1. Cell Biology
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Metabolism: A move in response to starvation

  1. Rebecca Martina Fausten
  2. Maria Bohnert  Is a corresponding author
  1. Institute of Cell Dynamics and Imaging, and the Cells in Motion Interfaculty Centre, University of Münster, Germany
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Cite this article as: eLife 2021;10:e69680 doi: 10.7554/eLife.69680
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Enzyme partitioning in the mevalonate pathway.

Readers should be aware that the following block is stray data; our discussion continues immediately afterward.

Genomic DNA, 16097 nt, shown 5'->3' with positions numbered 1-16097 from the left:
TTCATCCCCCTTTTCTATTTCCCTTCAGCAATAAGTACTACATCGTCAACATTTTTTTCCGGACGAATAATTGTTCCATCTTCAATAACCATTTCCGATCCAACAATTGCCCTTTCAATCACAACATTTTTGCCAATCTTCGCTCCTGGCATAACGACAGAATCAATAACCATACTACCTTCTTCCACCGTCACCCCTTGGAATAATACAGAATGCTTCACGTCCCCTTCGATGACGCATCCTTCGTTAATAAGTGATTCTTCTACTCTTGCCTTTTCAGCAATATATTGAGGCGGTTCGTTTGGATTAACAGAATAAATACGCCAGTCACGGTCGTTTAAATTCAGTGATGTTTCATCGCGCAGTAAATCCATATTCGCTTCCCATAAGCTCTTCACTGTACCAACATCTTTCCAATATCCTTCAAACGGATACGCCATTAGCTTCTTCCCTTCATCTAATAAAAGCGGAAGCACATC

The enzyme HMG-CoA reductase (orange) is dispersed throughout the membrane of the endoplasmic reticulum (brown) in the presence of ample glucose (left), but it moves to a contact site between the cell nucleus and a lysosome-like organelle called the vacuole (green) in response to glucose deprivation (center). This nucleus-vacuole junction depends on two tether proteins, Vac8 (blue) and Nvj1 (red). The partitioning of HMG-CoA reductase to the contact site results in increased flux through the mevalonate pathway (right), and growth advantages once glucose becomes available again.

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